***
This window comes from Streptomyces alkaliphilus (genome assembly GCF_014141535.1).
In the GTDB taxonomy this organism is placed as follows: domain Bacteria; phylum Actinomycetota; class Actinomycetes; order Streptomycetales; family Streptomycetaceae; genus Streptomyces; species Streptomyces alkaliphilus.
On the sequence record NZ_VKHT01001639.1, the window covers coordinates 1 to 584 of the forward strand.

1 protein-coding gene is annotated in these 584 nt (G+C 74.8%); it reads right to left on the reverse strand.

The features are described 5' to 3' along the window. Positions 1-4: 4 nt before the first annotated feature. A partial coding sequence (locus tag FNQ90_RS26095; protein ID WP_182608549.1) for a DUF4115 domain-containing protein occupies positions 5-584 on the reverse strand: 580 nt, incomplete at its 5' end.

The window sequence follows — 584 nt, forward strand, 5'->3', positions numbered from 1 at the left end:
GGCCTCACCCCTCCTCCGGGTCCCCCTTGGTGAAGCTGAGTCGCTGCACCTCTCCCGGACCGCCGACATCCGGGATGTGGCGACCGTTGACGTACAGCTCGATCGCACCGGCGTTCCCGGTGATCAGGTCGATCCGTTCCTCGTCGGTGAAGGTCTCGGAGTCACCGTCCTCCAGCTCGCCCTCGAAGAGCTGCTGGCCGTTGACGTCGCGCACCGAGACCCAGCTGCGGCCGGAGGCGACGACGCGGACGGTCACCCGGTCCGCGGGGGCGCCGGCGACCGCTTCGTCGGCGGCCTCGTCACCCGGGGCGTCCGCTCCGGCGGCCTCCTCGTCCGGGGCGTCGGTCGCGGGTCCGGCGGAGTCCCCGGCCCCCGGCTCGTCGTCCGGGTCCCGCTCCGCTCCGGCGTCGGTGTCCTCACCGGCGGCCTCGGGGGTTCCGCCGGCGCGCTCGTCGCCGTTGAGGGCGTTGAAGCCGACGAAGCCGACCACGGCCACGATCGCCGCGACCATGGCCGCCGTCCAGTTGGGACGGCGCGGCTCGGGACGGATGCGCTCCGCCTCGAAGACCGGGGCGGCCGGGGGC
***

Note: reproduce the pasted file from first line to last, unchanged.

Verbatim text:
This window comes from Streptomyces alkaliphilus (genome assembly GCF_014141535.1).
In the GTDB taxonomy this organism is placed as follows: domain Bacteria; phylum Actinomycetota; class Actinomycetes; order Streptomycetales; family Streptomycetaceae; genus Streptomyces; species Streptomyces alkaliphilus.
On the sequence record NZ_VKHT01001639.1, the window covers coordinates 1 to 584 of the forward strand.

1 protein-coding gene is annotated in these 584 nt (G+C 74.8%); it reads right to left on the reverse strand.

The features are described 5' to 3' along the window. Positions 1-4: 4 nt before the first annotated feature. A partial coding sequence (locus tag FNQ90_RS26095; protein ID WP_182608549.1) for a DUF4115 domain-containing protein occupies positions 5-584 on the reverse strand: 580 nt, incomplete at its 5' end.

The window sequence follows — 584 nt, forward strand, 5'->3', positions numbered from 1 at the left end:
GGCCTCACCCCTCCTCCGGGTCCCCCTTGGTGAAGCTGAGTCGCTGCACCTCTCCCGGACCGCCGACATCCGGGATGTGGCGACCGTTGACGTACAGCTCGATCGCACCGGCGTTCCCGGTGATCAGGTCGATCCGTTCCTCGTCGGTGAAGGTCTCGGAGTCACCGTCCTCCAGCTCGCCCTCGAAGAGCTGCTGGCCGTTGACGTCGCGCACCGAGACCCAGCTGCGGCCGGAGGCGACGACGCGGACGGTCACCCGGTCCGCGGGGGCGCCGGCGACCGCTTCGTCGGCGGCCTCGTCACCCGGGGCGTCCGCTCCGGCGGCCTCCTCGTCCGGGGCGTCGGTCGCGGGTCCGGCGGAGTCCCCGGCCCCCGGCTCGTCGTCCGGGTCCCGCTCCGCTCCGGCGTCGGTGTCCTCACCGGCGGCCTCGGGGGTTCCGCCGGCGCGCTCGTCGCCGTTGAGGGCGTTGAAGCCGACGAAGCCGACCACGGCCACGATCGCCGCGACCATGGCCGCCGTCCAGTTGGGACGGCGCGGCTCGGGACGGATGCGCTCCGCCTCGAAGACCGGGGCGGCCGGGGGC